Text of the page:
Albany Georgia

Attractions

Albany Civil Rights Institute

  Events!  

Old Mt. Zion Church photo by Richard Bivins.
Old Mt. Zion Church was once the overflow venue for 1960s Albany Civil Rights Movement Mass Meetings held across the street at Shiloh Baptist Church.

Albany Civil Rights Institute houses information and memorabilia about the 1960s Civil Rights Movement in Albany, Georgia. Albany Civil Rights Museum is located in Old Mt. Zion Church, the overflow gathering place for mass meetings during the 1960s march for freedom and social change in Albany and Southwest, Georgia. Museum highlights are monthly performances by the Freedom Singers and Community Night lectures. Across the street from the museum at Old Mt. Zion, is still functioning Shiloh Baptist Church, the birthplace of the movement and main location of the mass meetings. Telephone: 229-432-1698 Fax: 229-432-2150 Nearest hotel: Hilton Garden Inn

Albany Bus Station

The Albany Bus Station was the site of the 1961 SNCC protest against racial segregation.

During the days of segregation, the Albany Bus Station restaurant was off limits to African-Americans. Although African-Americans were the major customers of bus transportation into and out of Albany, they could only purchase and be served food from a small window in the back of the bus station. In 1961, Student Non-violent Coordinating Committee members and others protested the racial status quo at the Albany Bus Station by seating themselves in the restaurant.

Today this bus station is owned by an African-American native Albanian, who provides transit services for Dougherty, Lee, Worth, Terrell and Colquitt Counties. The restaurant has also been the location of an African-American owned diner. Footprints on the sidewalk on the north side of the bus station commemorate the Albany, Georgia Civil Rights marches of the 1960s. Nearest hotel: Hilton Garden Inn

Shiloh Baptist Church

  Events!  

Albany Civil Rights Movement marker at Shiloh Baptist Church photo by Richard Bivins
Shiloh Baptist Church is the birthplace of the 1960s Albany Civil Rights Movement.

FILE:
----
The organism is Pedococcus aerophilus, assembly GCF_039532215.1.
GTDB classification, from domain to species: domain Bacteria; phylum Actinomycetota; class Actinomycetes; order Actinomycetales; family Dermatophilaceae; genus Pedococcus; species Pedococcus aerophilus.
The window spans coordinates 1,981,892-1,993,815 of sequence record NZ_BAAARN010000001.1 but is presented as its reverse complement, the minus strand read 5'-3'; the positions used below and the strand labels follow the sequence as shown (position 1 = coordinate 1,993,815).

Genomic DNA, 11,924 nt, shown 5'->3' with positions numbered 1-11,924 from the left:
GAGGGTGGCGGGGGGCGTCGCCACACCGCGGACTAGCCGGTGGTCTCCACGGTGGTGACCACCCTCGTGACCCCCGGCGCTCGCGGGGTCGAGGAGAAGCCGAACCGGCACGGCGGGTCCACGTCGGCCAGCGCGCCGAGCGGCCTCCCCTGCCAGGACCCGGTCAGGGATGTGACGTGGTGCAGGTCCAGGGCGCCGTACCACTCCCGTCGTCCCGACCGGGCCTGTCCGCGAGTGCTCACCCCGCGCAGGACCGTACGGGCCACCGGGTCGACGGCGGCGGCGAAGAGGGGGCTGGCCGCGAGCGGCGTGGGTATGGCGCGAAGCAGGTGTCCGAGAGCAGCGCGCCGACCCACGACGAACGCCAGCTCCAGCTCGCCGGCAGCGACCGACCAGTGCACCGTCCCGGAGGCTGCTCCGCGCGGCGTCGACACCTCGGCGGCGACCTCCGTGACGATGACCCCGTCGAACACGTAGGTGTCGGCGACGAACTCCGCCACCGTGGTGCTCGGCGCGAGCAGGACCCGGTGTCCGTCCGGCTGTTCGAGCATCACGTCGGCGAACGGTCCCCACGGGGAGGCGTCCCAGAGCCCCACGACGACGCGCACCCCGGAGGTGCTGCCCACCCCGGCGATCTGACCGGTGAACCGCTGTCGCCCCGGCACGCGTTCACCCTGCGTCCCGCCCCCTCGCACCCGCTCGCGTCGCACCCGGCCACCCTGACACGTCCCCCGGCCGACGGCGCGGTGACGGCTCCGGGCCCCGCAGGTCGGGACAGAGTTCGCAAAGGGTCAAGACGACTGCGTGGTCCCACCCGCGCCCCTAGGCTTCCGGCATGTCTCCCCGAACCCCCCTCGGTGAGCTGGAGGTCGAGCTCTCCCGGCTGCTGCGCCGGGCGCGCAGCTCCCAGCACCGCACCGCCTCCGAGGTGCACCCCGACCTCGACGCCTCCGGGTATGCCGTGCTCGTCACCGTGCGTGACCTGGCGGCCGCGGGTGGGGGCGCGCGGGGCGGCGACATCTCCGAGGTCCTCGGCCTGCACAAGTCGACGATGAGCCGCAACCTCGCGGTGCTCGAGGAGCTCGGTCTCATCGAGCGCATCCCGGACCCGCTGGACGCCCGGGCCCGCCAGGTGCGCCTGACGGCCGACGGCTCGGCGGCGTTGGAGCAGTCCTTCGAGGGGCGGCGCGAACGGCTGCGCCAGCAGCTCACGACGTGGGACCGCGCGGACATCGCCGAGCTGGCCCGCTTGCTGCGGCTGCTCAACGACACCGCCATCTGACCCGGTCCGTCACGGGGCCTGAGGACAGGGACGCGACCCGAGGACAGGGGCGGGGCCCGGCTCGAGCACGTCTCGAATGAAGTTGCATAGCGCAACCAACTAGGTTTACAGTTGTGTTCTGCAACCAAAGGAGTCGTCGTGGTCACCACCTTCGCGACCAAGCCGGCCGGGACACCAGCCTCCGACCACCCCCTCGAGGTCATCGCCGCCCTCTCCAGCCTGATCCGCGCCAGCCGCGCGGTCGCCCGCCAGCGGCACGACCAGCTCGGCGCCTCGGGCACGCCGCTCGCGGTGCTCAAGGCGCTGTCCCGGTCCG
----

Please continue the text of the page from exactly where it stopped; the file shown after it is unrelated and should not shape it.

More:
During the 1960s mass meetings at which local civil rights marches were organized, the meetings were held at Shiloh Baptist Church. Dr. Martin Luther King, Jr. addressed overflowing crowds from Shiloh's pulpit. To accomodate the crowd, the church accross the street, Old Mt. Zion Baptist Church which is now the Civil Rights Museum, was used as an overflow area. Shiloh is still a functioning Missionary Baptist Church. A trail of footprints originating in front of the church and ending at the Albany Bus Station, commemorate the Albany Civil Rights Marches which originated at Shiloh and ended with arrest at the bus station. Nearest hotel: Hilton Garden Inn

Events at Shiloh:   

United States Post Office – Courthouse


Old US Middle District of Georgia courtroom photo by Richard Bivins
The trial of Preston King was held on the third floor of this historic former location of the old US Middle District of Georgia Court.

The United States Post Office – Courthouse, built in 1912, is the service site of the first female U. S. Postmaster, Nellie Brimberry, appointed by President William Howard Taft. This 2900 square foot building of Renaissance style, is on the National Register of Historic Places. The second and third floors are the former location of the Court of the United States Middle District of Georgia (predecesssor of C. B. King United States Courthouse) and the Selective Service Board. The courtroom on the third floor was the site of the 1961 trial and conviction of Preston King, an African-American and native Albanian who refused to honor his military draft because, after finding out he was an African-American, local representatives of the Selective Service Board refused to call him “Mr.” Upon his conviction, Preston fled to England. He returned to the United States in 2000 after being pardoned by President William Jefferson Clinton. Nearest hotel: Hilton Garden Inn

C. B. King United States Courthouse

C. B. King United States Courthouse is named for the late African-American Civil Rights Attorney and Albany, Georgia native Chevene Bowers King. C. B. King United States Courthouse is located two blocks away from the original United States Middle District of Georgia Court location: United States Post Office – Courthouse.   Nearest hotel: Hilton Garden Inn

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Johnny Bush photos provided courtesy of Bush Photography.